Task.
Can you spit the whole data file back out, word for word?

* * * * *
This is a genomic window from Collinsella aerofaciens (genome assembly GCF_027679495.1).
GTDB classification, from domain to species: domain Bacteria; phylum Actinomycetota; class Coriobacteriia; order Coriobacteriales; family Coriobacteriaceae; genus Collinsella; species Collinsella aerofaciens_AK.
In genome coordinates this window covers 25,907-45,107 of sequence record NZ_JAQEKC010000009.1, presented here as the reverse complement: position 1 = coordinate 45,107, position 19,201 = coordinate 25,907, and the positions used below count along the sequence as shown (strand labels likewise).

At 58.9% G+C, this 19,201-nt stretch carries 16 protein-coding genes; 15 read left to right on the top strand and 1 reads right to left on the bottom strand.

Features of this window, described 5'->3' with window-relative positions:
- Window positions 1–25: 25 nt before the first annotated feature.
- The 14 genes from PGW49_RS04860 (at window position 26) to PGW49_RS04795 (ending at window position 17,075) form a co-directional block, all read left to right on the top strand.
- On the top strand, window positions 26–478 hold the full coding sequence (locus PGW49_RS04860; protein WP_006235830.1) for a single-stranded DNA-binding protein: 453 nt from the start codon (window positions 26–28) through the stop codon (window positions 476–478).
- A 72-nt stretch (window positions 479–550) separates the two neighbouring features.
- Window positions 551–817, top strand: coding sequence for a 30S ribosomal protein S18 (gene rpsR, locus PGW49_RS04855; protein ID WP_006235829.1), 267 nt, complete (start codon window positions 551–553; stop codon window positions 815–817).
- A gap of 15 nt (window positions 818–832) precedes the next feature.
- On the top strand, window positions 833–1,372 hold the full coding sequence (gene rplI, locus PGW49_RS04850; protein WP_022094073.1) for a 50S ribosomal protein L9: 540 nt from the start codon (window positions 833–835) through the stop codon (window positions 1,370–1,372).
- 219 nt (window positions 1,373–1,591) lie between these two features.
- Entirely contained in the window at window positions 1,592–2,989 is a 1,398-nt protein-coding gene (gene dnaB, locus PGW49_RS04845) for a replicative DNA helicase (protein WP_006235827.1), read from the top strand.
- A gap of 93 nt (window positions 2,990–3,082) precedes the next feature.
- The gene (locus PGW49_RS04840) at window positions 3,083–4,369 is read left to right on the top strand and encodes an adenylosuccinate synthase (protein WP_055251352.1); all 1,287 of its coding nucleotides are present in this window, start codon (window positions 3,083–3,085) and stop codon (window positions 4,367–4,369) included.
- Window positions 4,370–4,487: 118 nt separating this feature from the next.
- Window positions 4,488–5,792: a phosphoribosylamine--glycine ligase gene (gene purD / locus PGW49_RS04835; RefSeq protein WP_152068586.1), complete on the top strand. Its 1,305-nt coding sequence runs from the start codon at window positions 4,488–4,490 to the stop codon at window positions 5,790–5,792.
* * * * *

This is a genomic window from Collinsella aerofaciens (genome assembly GCF_027679495.1).
GTDB classification, from domain to species: domain Bacteria; phylum Actinomycetota; class Coriobacteriia; order Coriobacteriales; family Coriobacteriaceae; genus Collinsella; species Collinsella aerofaciens_AK.
In genome coordinates this window covers 25,907-45,107 of sequence record NZ_JAQEKC010000009.1, presented here as the reverse complement: position 1 = coordinate 45,107, position 19,201 = coordinate 25,907, and the positions used below count along the sequence as shown (strand labels likewise).

At 58.9% G+C, this 19,201-nt stretch carries 16 protein-coding genes; 15 read left to right on the top strand and 1 reads right to left on the bottom strand.

Features of this window, described 5'->3' with window-relative positions:
- Window positions 1–25: 25 nt before the first annotated feature.
- The 14 genes from PGW49_RS04860 (at window position 26) to PGW49_RS04795 (ending at window position 17,075) form a co-directional block, all read left to right on the top strand.
- On the top strand, window positions 26–478 hold the full coding sequence (locus PGW49_RS04860; protein WP_006235830.1) for a single-stranded DNA-binding protein: 453 nt from the start codon (window positions 26–28) through the stop codon (window positions 476–478).
- A 72-nt stretch (window positions 479–550) separates the two neighbouring features.
- Window positions 551–817, top strand: coding sequence for a 30S ribosomal protein S18 (gene rpsR, locus PGW49_RS04855; protein ID WP_006235829.1), 267 nt, complete (start codon window positions 551–553; stop codon window positions 815–817).
- A gap of 15 nt (window positions 818–832) precedes the next feature.
- On the top strand, window positions 833–1,372 hold the full coding sequence (gene rplI, locus PGW49_RS04850; protein WP_022094073.1) for a 50S ribosomal protein L9: 540 nt from the start codon (window positions 833–835) through the stop codon (window positions 1,370–1,372).
- 219 nt (window positions 1,373–1,591) lie between these two features.
- Entirely contained in the window at window positions 1,592–2,989 is a 1,398-nt protein-coding gene (gene dnaB, locus PGW49_RS04845) for a replicative DNA helicase (protein WP_006235827.1), read from the top strand.
- A gap of 93 nt (window positions 2,990–3,082) precedes the next feature.
- The gene (locus PGW49_RS04840) at window positions 3,083–4,369 is read left to right on the top strand and encodes an adenylosuccinate synthase (protein WP_055251352.1); all 1,287 of its coding nucleotides are present in this window, start codon (window positions 3,083–3,085) and stop codon (window positions 4,367–4,369) included.
- Window positions 4,370–4,487: 118 nt separating this feature from the next.
- Window positions 4,488–5,792: a phosphoribosylamine--glycine ligase gene (gene purD / locus PGW49_RS04835; RefSeq protein WP_152068586.1), complete on the top strand. Its 1,305-nt coding sequence runs from the start codon at window positions 4,488–4,490 to the stop codon at window positions 5,790–5,792.